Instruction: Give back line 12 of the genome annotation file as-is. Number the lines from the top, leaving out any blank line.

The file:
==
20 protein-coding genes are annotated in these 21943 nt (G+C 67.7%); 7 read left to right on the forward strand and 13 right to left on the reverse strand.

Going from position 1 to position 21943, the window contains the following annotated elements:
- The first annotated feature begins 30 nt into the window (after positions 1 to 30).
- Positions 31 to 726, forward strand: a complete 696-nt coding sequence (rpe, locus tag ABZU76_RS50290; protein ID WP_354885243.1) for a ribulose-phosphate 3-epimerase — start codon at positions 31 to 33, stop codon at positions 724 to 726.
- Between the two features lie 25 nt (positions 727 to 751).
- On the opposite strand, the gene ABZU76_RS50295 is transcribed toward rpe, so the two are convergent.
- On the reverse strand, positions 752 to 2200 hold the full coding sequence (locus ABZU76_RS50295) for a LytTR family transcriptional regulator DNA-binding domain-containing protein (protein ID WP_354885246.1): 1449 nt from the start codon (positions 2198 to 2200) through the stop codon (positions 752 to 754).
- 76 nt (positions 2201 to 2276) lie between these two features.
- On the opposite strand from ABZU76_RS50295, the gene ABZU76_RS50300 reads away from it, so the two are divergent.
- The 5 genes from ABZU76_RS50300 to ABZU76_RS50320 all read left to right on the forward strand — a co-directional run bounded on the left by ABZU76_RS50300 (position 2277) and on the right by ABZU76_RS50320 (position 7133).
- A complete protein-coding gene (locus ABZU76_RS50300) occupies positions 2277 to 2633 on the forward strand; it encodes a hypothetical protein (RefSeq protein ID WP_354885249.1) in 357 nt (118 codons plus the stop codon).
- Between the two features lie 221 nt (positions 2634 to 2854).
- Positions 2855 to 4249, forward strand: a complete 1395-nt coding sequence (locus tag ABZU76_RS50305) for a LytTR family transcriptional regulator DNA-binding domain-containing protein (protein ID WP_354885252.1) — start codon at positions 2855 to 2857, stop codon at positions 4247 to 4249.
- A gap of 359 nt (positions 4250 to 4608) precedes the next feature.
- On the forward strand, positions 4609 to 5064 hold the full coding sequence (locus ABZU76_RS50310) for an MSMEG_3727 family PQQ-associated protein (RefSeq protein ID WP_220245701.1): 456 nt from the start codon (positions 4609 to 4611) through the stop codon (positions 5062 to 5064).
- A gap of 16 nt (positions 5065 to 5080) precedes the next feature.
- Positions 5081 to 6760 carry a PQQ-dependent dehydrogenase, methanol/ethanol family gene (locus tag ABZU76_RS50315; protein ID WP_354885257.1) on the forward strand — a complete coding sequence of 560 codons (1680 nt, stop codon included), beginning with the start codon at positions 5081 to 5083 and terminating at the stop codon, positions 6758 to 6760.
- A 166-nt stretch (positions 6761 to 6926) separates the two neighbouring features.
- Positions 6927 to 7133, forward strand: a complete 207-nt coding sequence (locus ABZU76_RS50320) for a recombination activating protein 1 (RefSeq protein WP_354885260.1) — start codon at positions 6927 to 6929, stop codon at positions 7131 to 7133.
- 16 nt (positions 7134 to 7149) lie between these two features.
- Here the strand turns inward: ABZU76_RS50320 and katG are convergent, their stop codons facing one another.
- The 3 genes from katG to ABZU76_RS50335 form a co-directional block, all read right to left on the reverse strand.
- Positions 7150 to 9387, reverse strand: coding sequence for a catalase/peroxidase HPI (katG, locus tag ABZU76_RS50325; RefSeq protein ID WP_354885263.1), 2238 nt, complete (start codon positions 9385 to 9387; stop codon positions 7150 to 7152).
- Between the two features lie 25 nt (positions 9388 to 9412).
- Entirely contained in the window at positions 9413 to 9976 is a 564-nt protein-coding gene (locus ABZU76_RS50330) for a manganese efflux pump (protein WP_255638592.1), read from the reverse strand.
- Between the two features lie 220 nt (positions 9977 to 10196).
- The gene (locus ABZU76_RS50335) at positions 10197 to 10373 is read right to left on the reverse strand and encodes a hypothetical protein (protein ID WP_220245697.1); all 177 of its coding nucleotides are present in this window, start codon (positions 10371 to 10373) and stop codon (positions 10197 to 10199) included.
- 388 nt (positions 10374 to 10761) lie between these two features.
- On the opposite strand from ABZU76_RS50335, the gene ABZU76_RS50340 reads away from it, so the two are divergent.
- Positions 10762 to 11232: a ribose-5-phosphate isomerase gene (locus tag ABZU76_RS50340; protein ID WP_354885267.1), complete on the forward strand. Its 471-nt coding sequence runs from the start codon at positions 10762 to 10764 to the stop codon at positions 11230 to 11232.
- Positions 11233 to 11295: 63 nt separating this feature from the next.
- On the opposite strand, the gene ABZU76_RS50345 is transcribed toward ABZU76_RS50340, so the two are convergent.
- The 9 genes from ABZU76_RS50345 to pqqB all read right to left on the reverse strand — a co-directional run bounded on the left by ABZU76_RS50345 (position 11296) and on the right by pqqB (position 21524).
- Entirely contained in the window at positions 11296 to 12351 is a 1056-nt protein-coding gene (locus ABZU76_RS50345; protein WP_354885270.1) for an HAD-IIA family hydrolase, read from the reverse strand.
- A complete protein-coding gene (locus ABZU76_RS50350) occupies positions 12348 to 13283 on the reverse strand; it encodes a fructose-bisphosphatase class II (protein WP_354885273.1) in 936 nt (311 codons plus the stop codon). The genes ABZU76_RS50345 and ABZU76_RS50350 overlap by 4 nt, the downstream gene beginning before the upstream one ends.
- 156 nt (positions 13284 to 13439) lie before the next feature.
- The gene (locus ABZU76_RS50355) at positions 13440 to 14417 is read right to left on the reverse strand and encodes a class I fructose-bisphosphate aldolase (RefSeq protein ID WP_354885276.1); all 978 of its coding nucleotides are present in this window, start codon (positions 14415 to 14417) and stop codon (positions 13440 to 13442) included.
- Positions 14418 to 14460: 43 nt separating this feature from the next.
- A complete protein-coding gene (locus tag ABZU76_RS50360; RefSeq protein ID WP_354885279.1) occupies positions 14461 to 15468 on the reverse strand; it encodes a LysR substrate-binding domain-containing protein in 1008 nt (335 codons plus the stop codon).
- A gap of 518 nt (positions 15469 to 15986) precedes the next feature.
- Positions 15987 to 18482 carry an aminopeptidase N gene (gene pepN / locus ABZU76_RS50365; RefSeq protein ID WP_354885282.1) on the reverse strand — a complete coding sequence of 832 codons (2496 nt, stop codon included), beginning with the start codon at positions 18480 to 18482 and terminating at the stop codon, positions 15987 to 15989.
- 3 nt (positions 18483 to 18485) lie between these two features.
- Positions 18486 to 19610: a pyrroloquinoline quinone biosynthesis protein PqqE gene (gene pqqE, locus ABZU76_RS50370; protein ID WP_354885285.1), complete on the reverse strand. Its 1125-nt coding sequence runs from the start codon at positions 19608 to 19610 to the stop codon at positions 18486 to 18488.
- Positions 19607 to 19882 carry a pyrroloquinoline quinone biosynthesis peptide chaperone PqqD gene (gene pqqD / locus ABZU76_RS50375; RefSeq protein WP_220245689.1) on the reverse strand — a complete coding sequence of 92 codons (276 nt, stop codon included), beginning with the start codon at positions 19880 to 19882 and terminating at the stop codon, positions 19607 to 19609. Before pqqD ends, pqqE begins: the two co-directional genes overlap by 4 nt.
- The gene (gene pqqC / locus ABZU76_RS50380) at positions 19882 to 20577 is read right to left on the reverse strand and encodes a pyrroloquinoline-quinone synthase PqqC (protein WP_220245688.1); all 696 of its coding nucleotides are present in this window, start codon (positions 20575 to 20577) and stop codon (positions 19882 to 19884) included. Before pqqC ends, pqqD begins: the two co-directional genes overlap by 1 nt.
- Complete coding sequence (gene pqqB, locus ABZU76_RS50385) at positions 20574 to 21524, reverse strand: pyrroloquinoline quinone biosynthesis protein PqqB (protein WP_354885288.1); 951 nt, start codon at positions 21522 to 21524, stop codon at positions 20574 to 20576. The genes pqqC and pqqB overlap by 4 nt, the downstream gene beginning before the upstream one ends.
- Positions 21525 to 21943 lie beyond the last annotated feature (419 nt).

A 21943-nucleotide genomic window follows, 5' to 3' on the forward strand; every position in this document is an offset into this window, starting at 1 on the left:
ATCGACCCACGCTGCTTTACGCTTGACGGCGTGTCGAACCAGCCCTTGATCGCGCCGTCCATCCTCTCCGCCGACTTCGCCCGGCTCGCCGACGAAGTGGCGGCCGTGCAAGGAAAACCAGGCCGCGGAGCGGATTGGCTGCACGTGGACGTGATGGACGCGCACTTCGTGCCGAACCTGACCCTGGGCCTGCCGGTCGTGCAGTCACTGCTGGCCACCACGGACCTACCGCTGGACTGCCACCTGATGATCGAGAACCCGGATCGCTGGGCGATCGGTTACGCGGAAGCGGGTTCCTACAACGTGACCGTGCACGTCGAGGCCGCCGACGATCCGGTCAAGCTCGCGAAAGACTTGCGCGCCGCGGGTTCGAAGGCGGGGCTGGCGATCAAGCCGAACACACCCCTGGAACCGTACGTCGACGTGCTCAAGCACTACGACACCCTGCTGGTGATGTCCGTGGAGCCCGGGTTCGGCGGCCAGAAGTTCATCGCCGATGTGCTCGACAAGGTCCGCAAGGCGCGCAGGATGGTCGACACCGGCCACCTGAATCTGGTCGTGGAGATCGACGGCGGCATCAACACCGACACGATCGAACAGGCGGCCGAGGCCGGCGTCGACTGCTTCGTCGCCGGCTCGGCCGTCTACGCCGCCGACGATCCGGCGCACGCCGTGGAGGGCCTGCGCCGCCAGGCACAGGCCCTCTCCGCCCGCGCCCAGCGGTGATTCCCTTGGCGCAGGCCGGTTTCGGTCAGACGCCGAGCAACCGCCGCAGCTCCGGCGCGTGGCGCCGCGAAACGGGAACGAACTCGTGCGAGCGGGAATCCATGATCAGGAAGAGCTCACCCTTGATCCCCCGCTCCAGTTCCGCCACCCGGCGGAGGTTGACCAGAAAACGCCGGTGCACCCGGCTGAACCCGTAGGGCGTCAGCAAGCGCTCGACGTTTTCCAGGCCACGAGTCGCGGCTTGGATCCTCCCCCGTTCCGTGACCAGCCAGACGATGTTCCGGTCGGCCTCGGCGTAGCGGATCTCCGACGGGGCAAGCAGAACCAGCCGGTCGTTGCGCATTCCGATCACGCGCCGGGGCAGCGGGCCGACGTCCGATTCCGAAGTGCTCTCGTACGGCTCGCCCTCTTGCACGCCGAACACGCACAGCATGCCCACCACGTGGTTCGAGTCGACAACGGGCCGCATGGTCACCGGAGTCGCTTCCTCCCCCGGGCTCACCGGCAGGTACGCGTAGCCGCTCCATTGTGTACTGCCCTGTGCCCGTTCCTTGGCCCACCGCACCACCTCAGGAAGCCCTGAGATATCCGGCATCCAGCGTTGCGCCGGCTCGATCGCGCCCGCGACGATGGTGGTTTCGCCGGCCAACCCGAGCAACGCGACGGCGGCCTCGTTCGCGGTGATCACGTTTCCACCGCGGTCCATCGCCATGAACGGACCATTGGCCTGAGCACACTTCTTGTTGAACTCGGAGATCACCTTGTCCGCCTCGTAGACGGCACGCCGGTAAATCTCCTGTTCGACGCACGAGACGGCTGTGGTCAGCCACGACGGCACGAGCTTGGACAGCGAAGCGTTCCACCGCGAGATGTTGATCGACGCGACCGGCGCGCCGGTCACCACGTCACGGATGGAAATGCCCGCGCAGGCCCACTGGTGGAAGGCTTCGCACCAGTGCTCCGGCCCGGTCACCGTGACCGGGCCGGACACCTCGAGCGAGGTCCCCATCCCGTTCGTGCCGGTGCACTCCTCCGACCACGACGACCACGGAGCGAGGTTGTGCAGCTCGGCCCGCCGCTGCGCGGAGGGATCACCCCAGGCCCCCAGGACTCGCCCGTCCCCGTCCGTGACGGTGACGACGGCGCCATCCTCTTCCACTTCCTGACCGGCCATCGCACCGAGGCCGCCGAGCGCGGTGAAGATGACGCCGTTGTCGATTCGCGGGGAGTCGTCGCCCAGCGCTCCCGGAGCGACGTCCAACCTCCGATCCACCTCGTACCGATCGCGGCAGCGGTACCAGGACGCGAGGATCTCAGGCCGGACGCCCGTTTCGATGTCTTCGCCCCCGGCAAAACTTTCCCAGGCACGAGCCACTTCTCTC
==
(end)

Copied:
- Between the two features lie 221 nt (positions 2634 to 2854).